Goofing Off Is A Moral Imperative

Yes, you read that right. I am encouraging you to goof off. To not get things done. To let go of your schedule, your have to’s, your shoulds. I’m not only encouraging you…I dare you!

If that thought makes you all queasy, sweaty and light-headed, hear me out.

Because that’s how I used to operate, so I know the compulsion. The not feeling good enough if you don’t do enough. The drive to get it all done so you can finally relax and enjoy your life.

It is exhausting. And it’s a lie. You will never get everything done. Ever.

The more I focus on letting myself off the hook, the better I get at doing what feels good to me. It still doesn’t come easily. Even though I enjoyed my lazy weekend, I notice I’m feeling that ‘morning after’ regret. As I sit here contemplating the week ahead, my mind chatter shifts into overdrive.

“You didn’t get anything done. What a waste of time. You had all this time off work and you didn’t cross one thing off your To Do list. What were you thinking?”

Good lord! Enough already!

So today, instead of focusing on everything I ‘should’ have done, I made a list of everything I did that I enjoyed:

  • Read an entire book cover to cover
  • Watched sappy, heartwarming Christmas movies on Lifetime and Hallmark channels
  • Slept in
  • Sat on my couch, wrapped in a blanket, enjoying my morning coffee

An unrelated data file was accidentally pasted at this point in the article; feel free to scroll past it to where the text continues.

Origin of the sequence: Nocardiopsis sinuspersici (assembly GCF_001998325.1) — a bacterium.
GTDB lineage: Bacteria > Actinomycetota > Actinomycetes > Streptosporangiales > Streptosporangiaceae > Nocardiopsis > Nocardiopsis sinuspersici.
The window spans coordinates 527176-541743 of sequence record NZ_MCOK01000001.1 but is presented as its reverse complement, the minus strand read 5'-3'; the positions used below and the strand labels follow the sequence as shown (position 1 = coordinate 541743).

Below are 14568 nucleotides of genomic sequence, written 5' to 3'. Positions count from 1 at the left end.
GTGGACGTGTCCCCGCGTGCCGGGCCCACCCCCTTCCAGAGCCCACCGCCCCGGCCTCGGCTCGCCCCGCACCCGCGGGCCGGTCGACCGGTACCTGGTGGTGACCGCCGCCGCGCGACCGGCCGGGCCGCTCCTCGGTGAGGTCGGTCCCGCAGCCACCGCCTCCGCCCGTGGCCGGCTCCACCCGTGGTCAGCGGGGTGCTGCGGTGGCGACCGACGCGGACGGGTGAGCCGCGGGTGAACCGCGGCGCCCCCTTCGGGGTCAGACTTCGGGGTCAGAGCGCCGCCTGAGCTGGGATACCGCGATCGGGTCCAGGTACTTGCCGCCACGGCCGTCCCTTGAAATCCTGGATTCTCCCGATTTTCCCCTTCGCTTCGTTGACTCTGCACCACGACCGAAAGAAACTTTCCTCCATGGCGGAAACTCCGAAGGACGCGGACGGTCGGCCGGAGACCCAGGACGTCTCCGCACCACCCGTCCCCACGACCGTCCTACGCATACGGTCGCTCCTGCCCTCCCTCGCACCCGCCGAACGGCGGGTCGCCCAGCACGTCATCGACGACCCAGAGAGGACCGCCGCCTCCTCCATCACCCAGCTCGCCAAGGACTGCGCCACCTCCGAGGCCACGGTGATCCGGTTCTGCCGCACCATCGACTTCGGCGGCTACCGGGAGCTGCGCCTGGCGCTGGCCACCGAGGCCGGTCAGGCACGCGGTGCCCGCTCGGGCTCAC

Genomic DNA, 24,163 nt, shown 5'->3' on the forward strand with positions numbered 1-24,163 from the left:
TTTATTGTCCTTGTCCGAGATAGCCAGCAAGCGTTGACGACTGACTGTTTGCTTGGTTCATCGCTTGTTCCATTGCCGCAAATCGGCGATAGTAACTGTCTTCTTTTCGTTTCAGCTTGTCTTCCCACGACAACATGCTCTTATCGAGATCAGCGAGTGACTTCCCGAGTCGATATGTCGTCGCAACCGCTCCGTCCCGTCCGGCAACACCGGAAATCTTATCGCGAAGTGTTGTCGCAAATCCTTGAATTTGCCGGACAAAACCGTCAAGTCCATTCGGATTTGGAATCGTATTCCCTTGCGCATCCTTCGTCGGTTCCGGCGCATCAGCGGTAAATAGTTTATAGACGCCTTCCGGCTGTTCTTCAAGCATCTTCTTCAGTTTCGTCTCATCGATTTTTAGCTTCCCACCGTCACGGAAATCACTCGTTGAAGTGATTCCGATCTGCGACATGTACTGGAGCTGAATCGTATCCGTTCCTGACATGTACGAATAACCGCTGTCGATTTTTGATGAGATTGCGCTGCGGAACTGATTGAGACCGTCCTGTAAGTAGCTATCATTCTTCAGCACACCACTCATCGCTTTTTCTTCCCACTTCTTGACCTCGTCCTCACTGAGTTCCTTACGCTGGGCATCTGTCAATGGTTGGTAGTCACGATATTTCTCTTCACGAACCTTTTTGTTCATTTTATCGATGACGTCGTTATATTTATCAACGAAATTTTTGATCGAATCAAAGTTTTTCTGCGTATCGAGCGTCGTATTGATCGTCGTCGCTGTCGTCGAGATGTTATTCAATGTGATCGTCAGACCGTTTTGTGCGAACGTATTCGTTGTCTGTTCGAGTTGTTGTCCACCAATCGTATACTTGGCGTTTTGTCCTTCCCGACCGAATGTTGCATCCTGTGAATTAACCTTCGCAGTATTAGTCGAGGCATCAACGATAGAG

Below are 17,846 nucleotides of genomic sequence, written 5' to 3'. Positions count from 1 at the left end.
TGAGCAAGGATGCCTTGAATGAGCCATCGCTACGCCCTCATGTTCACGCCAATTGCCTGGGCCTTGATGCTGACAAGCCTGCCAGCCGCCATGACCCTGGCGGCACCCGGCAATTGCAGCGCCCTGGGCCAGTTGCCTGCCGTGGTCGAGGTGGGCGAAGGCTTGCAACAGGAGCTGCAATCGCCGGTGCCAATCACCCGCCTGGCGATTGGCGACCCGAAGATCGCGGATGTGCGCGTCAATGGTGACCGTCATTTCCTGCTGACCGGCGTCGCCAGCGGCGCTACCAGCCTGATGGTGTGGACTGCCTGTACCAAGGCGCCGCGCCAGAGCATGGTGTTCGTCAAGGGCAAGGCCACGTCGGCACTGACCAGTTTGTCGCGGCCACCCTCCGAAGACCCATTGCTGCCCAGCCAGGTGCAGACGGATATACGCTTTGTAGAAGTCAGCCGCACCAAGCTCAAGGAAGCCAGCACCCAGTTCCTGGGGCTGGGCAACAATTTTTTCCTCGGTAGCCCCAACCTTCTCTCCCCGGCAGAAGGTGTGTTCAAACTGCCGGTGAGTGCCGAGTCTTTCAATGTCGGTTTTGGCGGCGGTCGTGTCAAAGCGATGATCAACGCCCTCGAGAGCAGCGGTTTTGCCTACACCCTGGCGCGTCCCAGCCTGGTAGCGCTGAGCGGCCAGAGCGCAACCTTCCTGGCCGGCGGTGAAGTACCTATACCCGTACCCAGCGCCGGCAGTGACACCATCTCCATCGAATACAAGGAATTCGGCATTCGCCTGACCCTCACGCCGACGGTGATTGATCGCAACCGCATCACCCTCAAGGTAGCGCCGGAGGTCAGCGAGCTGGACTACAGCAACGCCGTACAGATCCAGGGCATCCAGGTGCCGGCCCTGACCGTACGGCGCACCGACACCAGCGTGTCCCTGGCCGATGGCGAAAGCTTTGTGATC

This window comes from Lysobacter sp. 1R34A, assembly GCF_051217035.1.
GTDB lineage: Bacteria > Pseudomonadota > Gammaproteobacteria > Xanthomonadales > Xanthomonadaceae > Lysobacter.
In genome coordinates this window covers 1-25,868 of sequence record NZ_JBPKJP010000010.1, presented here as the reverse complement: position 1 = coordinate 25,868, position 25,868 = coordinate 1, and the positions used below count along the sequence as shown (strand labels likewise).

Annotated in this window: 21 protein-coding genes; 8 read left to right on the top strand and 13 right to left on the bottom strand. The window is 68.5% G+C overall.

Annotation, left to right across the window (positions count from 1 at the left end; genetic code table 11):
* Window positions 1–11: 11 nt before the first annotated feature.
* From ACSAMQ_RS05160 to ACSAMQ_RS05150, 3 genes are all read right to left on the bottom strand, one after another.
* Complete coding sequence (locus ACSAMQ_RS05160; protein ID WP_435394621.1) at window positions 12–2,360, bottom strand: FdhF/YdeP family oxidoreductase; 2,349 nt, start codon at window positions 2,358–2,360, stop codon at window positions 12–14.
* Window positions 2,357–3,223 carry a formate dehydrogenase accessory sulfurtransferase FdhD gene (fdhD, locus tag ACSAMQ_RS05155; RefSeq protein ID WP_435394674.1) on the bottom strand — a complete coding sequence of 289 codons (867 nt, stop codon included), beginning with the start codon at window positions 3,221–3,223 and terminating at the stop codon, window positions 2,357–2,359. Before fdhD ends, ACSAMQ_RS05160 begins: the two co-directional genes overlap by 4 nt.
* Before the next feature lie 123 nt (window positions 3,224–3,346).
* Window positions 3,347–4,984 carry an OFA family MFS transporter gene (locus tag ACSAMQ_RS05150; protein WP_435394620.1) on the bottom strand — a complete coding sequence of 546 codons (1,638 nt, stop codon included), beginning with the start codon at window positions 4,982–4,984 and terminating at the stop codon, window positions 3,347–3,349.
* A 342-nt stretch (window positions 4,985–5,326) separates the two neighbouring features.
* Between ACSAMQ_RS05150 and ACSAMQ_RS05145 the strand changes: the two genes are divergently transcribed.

• Baked a chocolate cake…just for me
  • Had two great coaching calls
  • Daydreamed
  • Looked at all the cool stuff you guys have posted on Facebook recently
  • Watched a video of Elizabeth Gilbert’s talk at O Magazine’s 10th anniversary
  • Listened to some of John Mayer’s new songs
  • Watched an inspiring video about a roadtrip taken by two brothers after their mom passed away
  • Napped
  • Read several blogs

No, I didn’t get my Christmas decorations put up, or my weekly grocery shopping done. I didn’t do the laundry, pay the bills, or clean the house. And that’s okay. I’ve discovered that everything gets done that needs to get done.

I’m learning to strike a balance between planning for the future and living for today. Tomorrow I can get back to my To Do list if I choose. But for now I’m headed back to my couch with the remote in hand and a big piece of chocolate cake. I’m sure there are some sappy Christmas movies that need my immediate attention.